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Three essential safety steps you MUST take once you've hired a disabled employee

by , 12 July 2013
As an employer, you're legally obliged to accommodate your disabled employees as far as is reasonably practical. You can't dismiss your disabled employee without making every effort to accommodate him. If you do, you could face up to six months in prison. Here are three steps you should take to accommodate his disability from the moment he enters your workplace:

According to the Health and Safety Advisor, a special needs worker is an employee who has a disability (mental or physical) that limits a major life activity, such as the ability to walk, or see.

Although this is the case, your special needs employee, however, can still perform essential job functions with reasonable accommodation.

So follow these three steps to ensure you accommodate a disabled employee accordingly once you've hired him,

Have you hired a disabled employee? Take these three steps to accommodate him

#1: Develop a working environment in which your employees feel safe and supported. They should feel they can disclose and discuss concerns and consider any reasonable adjustment that might have an effect on the management of their disability or long-term health condition.

#2: Conduct a risk assessment and use the findings to provide clear recommendations on how to implement reasonable adjustments and timescales and build them into successful risk management.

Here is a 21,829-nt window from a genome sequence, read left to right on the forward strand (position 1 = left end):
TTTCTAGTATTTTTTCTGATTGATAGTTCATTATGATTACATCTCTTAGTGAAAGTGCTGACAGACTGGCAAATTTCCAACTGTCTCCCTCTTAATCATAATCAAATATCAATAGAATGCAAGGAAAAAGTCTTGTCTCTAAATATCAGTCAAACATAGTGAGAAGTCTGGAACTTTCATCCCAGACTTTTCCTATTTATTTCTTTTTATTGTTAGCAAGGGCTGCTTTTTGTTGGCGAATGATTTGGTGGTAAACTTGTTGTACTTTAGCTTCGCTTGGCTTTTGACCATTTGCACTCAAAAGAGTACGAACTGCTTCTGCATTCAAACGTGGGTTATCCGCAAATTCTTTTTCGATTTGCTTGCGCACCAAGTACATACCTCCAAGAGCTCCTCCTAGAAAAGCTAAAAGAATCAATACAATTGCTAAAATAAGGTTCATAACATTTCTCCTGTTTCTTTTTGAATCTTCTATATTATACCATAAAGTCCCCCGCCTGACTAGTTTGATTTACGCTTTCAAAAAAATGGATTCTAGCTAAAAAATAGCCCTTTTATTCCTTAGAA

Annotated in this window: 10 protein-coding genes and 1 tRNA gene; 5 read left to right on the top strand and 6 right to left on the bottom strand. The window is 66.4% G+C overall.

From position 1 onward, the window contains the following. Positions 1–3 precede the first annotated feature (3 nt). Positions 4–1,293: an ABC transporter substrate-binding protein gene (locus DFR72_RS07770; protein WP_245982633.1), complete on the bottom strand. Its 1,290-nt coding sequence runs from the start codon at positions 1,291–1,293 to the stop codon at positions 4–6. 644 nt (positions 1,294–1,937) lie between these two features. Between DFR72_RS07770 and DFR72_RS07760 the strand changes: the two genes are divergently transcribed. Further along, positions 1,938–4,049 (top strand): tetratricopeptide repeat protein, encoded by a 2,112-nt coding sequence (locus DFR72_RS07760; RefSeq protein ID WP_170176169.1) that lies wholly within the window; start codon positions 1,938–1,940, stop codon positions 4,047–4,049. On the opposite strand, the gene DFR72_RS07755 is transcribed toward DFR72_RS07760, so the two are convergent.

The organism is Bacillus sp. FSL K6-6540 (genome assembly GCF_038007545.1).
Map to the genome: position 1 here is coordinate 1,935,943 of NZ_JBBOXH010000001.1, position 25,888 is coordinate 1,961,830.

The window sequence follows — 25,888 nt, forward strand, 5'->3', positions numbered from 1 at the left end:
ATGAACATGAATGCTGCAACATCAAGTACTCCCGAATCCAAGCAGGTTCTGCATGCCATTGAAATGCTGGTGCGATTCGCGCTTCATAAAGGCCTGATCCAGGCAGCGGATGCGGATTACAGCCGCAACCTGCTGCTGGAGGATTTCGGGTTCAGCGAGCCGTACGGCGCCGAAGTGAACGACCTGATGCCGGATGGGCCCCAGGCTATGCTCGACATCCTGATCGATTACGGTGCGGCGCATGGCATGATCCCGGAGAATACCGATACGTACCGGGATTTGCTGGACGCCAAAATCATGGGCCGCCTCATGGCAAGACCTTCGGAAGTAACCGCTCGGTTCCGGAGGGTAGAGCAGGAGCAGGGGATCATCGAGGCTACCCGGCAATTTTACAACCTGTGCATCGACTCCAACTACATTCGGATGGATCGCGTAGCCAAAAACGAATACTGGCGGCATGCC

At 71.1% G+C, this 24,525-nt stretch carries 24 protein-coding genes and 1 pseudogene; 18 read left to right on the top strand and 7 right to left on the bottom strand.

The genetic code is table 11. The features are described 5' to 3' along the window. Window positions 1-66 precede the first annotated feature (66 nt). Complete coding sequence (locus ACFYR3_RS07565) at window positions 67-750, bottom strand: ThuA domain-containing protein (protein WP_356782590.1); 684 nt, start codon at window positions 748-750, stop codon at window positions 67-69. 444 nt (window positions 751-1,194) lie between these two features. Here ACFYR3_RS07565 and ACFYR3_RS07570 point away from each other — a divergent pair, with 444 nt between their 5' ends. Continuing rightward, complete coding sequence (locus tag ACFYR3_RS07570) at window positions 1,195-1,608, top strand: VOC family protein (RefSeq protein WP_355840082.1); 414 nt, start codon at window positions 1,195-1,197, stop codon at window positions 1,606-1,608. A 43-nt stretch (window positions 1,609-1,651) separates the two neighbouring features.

Reasonable adjustments could include:

  • Making your workplace accessible and usable, for example, having ramps for an employee confined to a wheelchair.
  • Providing personal support, for example, readers for employees with impaired vision, interpreters for the hearing impaired.
  • Restructuring, for example, an employee with arthritis could perform his duties better if you design the office to be more ergonomically friendly with lower shelves to prevent over-stretching.

#3: Provide a medical examination for your prospective disabled employee. This will determine whether he's capable of performing the tasks requirement of the job.

There you have it. Taking these steps as soon as you've appointed a disabled employee will help ensure you accommodate as far as is reasonably practicable.

Click here to the one resource that'll help you to effectively manage risk in your business for your disabled employees.


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